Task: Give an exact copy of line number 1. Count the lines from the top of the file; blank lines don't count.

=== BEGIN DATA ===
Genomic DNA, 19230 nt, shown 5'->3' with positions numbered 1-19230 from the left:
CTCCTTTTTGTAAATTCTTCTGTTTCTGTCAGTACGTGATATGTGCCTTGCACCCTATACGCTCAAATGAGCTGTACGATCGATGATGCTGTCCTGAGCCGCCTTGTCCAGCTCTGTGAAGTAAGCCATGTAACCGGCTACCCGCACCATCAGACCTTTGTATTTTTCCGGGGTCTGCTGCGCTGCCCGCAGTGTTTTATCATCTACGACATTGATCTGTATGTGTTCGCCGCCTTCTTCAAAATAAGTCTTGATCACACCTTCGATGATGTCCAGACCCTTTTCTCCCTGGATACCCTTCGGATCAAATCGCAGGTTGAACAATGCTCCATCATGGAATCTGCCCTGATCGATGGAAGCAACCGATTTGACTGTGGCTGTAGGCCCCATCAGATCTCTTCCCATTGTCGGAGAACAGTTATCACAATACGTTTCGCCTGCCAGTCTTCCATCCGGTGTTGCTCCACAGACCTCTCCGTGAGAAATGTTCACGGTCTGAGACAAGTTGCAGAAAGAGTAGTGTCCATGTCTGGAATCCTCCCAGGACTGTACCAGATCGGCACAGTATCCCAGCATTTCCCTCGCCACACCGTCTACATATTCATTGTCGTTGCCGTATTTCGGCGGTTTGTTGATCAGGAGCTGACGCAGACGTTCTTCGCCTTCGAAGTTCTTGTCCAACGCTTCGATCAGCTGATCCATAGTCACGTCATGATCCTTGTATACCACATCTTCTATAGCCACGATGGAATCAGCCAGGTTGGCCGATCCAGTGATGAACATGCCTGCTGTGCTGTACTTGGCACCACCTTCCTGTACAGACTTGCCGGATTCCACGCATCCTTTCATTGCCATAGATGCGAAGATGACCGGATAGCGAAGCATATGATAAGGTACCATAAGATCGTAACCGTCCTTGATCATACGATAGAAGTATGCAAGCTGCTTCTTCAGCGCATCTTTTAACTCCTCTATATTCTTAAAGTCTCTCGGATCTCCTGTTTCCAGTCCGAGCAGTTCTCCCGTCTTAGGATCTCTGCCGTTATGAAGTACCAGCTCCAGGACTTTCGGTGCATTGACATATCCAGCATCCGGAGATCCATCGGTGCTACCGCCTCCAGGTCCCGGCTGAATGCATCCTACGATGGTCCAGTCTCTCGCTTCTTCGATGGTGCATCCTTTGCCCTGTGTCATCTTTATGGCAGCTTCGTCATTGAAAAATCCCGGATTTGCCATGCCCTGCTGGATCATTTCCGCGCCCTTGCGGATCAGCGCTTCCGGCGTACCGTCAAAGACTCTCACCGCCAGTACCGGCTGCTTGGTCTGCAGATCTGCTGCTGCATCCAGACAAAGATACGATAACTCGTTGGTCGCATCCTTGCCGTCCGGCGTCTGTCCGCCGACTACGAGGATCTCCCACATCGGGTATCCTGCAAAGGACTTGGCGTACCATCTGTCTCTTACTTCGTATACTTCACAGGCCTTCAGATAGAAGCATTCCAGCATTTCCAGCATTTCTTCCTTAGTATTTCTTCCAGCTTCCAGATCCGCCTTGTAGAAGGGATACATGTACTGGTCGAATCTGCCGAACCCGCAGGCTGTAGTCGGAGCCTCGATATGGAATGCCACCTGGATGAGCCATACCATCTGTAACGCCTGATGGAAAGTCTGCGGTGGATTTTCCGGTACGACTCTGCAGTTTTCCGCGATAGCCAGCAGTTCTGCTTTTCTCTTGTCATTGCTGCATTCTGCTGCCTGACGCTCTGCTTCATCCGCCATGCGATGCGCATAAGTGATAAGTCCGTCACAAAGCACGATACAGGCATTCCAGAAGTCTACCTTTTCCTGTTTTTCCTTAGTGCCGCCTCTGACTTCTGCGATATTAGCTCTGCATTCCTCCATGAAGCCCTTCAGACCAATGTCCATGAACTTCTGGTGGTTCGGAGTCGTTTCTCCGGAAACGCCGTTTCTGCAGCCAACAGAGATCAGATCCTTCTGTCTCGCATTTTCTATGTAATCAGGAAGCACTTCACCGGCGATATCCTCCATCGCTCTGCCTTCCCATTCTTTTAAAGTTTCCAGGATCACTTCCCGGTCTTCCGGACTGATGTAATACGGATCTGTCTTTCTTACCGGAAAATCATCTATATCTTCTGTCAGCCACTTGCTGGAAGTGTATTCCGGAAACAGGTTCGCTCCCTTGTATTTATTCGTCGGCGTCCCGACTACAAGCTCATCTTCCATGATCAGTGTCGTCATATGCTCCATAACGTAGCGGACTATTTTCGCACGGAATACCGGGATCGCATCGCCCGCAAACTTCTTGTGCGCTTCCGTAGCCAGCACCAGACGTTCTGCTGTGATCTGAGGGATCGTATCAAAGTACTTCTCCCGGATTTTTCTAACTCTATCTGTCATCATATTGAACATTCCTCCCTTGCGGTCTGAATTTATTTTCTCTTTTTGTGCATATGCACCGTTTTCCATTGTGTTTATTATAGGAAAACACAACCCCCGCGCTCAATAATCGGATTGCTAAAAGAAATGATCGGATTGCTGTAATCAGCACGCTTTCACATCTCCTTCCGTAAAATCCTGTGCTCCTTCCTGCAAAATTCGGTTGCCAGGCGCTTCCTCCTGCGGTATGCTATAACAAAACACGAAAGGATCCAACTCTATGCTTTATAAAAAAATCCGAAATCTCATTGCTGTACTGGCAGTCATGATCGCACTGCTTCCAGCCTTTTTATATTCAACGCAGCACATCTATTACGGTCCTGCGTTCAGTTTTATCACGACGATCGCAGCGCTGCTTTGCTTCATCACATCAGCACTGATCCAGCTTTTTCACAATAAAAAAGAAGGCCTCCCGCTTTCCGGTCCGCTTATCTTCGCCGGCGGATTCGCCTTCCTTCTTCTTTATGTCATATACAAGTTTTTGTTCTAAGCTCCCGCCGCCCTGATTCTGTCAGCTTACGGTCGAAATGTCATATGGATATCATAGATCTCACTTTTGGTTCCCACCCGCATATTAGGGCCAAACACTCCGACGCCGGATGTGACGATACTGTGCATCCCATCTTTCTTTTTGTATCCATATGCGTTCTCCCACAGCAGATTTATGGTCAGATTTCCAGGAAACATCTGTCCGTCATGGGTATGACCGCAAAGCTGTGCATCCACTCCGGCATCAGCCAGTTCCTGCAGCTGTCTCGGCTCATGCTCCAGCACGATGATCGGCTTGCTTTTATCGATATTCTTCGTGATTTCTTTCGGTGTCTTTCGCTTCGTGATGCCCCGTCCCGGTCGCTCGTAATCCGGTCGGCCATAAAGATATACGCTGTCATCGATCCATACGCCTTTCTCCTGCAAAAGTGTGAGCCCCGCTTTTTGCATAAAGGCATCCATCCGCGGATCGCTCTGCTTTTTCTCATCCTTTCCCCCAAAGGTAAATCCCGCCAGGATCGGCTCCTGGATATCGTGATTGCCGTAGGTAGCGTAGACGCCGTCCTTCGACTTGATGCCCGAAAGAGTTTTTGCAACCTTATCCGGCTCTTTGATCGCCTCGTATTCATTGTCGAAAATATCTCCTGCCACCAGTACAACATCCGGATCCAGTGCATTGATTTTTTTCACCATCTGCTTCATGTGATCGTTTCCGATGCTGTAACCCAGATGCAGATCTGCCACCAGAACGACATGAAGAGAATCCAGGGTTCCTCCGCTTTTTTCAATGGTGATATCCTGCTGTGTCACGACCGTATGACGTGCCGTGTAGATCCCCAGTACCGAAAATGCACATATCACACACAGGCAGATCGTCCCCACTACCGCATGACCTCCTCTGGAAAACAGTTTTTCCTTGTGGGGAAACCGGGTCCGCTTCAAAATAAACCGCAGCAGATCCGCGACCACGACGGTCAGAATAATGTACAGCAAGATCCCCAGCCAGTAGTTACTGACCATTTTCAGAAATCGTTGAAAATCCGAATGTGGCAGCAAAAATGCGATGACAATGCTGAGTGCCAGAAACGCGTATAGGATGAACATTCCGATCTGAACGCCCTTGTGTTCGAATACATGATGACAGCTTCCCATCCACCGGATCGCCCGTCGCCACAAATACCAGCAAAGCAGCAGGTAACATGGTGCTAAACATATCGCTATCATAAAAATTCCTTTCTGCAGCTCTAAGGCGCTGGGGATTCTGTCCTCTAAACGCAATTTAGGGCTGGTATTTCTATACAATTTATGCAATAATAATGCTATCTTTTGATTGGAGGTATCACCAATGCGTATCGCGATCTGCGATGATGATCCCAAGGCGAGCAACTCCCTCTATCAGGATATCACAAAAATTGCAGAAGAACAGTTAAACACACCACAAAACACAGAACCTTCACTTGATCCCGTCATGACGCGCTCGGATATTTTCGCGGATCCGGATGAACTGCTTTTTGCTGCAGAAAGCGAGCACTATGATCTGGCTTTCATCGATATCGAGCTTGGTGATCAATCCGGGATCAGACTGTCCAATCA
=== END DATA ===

Genomic DNA, 19230 nt, shown 5'->3' with positions numbered 1-19230 from the left: